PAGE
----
Myelin-Derived Lipids Modulate Macrophage Activity by Liver X Receptor Activation
; ; Huynh-Thu, Vân Anh et al
in PLoS ONE (2012), 7(9), 44998
Multiple sclerosis is a chronic, inflammatory, demyelinating disease of the central nervous system in which macrophages and microglia play a central role. Foamy macrophages and microglia, containing ... [more ▼]
Multiple sclerosis is a chronic, inflammatory, demyelinating disease of the central nervous system in which macrophages and microglia play a central role. Foamy macrophages and microglia, containing degenerated myelin, are abundantly found in active multiple sclerosis lesions. Recent studies have described an altered macrophage phenotype after myelin internalization. However, it is unclear by which mechanisms myelin affects the phenotype of macrophages and how this phenotype can influence lesion progression. Here we demonstrate, by using genome wide gene expression analysis, that myelin-phagocytosing macrophages have an enhanced expression of genes involved in migration, phagocytosis and inflammation. Interestingly, myelin internalization also induced the expression of genes involved in liver-X-receptor signaling and cholesterol efflux. In vitro validation shows that myelin-phagocytosing macrophages indeed have an increased capacity to dispose intracellular cholesterol. In addition, myelin suppresses the secretion of the pro-inflammatory mediator IL-6 by macrophages, which was mediated by activation of liver-X-receptor b. Our data show that myelin modulates the phenotype of macrophages by nuclear receptor activation, which may subsequently affect lesion progression in demyelinating diseases such as multiple sclerosis. [less ▲]Detailed reference viewed: 45 (12 ULg)
Identification of protein networks involved in the disease course of experimental autoimmune encephalomyelitis, an animal model of multiple sclerosis.
; ; et al
in PLoS ONE (2012), 7(4), 35544
A more detailed insight into disease mechanisms of multiple sclerosis (MS) is crucial for the development of new and more effective therapies. MS is a chronic inflammatory autoimmune disease of the ... [more ▼]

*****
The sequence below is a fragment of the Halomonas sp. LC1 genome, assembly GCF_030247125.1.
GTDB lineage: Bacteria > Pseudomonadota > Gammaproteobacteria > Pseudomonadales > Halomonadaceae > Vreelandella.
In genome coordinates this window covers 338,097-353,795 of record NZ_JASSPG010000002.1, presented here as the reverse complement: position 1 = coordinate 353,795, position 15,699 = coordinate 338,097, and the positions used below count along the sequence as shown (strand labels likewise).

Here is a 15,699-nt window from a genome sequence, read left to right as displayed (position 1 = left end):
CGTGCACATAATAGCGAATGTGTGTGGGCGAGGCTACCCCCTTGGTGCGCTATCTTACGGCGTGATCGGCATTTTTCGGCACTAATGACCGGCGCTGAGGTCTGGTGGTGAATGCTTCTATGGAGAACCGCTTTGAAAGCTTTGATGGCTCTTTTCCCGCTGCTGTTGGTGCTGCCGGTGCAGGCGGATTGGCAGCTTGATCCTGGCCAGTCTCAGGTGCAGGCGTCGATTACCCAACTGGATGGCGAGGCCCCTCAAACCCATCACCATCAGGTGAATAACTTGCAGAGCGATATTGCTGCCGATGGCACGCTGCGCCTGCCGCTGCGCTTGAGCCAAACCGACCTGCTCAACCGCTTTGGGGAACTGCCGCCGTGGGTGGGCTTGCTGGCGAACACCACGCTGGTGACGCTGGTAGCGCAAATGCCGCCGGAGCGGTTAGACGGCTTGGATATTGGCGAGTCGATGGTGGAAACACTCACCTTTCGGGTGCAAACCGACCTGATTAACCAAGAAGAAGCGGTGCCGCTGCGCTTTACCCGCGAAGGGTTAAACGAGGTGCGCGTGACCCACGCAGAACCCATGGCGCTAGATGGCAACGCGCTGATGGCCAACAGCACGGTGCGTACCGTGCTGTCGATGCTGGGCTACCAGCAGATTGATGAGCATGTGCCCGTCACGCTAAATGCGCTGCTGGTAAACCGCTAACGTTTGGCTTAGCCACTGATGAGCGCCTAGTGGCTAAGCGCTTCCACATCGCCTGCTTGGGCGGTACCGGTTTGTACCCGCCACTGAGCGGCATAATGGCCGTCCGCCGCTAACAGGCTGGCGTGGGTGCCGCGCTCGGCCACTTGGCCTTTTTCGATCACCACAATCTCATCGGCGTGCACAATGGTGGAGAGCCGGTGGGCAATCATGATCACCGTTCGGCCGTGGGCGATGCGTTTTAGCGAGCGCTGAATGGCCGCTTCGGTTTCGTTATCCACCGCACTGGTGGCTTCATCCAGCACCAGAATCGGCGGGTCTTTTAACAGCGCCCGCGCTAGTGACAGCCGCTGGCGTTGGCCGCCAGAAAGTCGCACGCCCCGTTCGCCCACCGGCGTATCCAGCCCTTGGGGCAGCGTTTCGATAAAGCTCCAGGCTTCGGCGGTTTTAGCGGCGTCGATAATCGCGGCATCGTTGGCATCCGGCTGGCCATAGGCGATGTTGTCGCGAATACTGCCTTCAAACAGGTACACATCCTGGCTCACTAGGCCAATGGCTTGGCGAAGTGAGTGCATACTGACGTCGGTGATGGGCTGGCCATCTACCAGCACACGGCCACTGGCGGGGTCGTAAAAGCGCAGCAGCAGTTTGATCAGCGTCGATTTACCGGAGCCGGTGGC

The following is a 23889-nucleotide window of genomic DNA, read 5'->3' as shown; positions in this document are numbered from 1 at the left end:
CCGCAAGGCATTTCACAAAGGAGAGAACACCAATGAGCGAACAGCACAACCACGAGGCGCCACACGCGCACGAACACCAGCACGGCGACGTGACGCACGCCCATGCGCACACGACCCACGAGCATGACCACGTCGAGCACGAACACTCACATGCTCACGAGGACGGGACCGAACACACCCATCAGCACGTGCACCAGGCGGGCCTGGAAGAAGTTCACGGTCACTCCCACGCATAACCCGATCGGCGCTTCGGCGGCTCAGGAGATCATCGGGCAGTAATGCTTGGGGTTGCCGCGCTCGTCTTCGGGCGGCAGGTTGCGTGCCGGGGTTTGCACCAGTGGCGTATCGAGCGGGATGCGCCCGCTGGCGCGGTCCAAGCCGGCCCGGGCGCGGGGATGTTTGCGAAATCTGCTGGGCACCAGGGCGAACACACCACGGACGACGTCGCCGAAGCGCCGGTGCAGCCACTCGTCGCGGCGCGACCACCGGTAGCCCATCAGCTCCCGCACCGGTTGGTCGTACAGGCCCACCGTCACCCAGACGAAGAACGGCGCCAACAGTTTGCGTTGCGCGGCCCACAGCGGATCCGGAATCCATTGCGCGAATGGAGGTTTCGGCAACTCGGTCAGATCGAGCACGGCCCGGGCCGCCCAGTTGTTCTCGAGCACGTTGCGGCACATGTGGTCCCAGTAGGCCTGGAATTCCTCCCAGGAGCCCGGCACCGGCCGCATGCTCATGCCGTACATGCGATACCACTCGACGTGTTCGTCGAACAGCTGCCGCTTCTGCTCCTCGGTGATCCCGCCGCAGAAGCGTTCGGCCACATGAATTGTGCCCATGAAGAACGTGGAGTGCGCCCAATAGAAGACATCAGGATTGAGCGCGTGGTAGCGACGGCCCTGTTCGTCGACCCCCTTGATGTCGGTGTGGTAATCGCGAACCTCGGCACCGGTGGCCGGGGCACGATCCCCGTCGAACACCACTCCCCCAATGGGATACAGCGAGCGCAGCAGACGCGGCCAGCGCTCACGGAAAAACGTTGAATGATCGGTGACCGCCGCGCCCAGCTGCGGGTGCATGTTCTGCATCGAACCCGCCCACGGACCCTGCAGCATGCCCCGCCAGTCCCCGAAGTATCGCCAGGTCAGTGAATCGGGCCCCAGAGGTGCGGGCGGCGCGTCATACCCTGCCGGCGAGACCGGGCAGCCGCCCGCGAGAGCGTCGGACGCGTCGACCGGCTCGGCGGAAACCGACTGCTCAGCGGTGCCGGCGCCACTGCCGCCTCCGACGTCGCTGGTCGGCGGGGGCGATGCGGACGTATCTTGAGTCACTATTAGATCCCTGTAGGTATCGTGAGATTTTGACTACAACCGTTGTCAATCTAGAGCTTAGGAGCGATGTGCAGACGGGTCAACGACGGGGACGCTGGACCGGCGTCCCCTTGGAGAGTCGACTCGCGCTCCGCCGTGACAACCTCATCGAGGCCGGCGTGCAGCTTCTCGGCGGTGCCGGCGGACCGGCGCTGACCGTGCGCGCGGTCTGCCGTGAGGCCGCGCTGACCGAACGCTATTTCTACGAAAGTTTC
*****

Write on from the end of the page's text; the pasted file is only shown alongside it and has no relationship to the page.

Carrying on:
A more detailed insight into disease mechanisms of multiple sclerosis (MS) is crucial for the development of new and more effective therapies. MS is a chronic inflammatory autoimmune disease of the central nervous system. The aim of this study is to identify novel disease associated proteins involved in the development of inflammatory brain lesions, to help unravel underlying disease processes. Brainstem proteins were obtained from rats with MBP induced acute experimental autoimmune encephalomyelitis (EAE), a well characterized disease model of MS. Samples were collected at different time points: just before onset of symptoms, at the top of the disease and following recovery. To analyze changes in the brainstem proteome during the disease course, a quantitative proteomics study was performed using two-dimensional difference in-gel electrophoresis (2D-DIGE) followed by mass spectrometry. We identified 75 unique proteins in 92 spots with a significant abundance difference between the experimental groups. To find disease-related networks, these regulated proteins were mapped to existing biological networks by Ingenuity Pathway Analysis (IPA). The analysis revealed that 70% of these proteins have been described to take part in neurological disease. Furthermore, some focus networks were created by IPA. These networks suggest an integrated regulation of the identified proteins with the addition of some putative regulators. Post-synaptic density protein 95 (DLG4), a key player in neuronal signalling and calcium-activated potassium channel alpha 1 (KCNMA1), involved in neurotransmitter release, are 2 putative regulators connecting 64% of the identified proteins. Functional blocking of the KCNMA1 in macrophages was able to alter myelin phagocytosis, a disease mechanism highly involved in EAE and MS pathology. Quantitative analysis of differentially expressed brainstem proteins in an animal model of MS is a first step to identify disease-associated proteins and networks that warrant further research to study their actual contribution to disease pathology. [less ▲]Detailed reference viewed: 80 (11 ULg)
Leukemia inhibitory factor induces an antiapoptotic response in oligodendrocytes through Akt-phosphorylation and up-regulation of 14-3-3.
; ; et al
in Proteomics (2008), 8(6), 1237-47
Leukemia inhibitory factor (LIF) promotes the survival of oligodendrocytes (OLG) both in vitro and in an animal model of multiple sclerosis. Here, we show that LIF protects mature rat OLG cultures ... [more ▼]
Leukemia inhibitory factor (LIF) promotes the survival of oligodendrocytes (OLG) both in vitro and in an animal model of multiple sclerosis. Here, we show that LIF protects mature rat OLG cultures selectively against the combined insult of the proinflammatory cytokines interferon-gamma and tumor necrosis factor-alpha, but it does not protect against oxidative stress nor against staurosporine induced apoptosis. We further demonstrate that LIF activates the janus kinase (JAK)/signal transducer and activator of transcription 3 (STAT3) and the phosphatidylinositol 3 kinase/Akt pathway in mature OLG. We show that LIF protection is independent of suppressors of cytokine signaling and Bcl-2 mRNA expression levels. To gain further insight into the protective mechanism, a quantitative proteomic approach (DIGE) was applied to identify differentially expressed proteins in LIF-treated OLG. Our results indicate that LIF induces a shift in the cellular machinery toward a prosurvival execution program, illustrated by an enhanced expression of isoforms of the antiapoptotic molecule 14-3-3. These data provide further insight into the mechanisms of LIF-mediated protection of mature OLGs. [less ▲]Detailed reference viewed: 85 (10 ULg)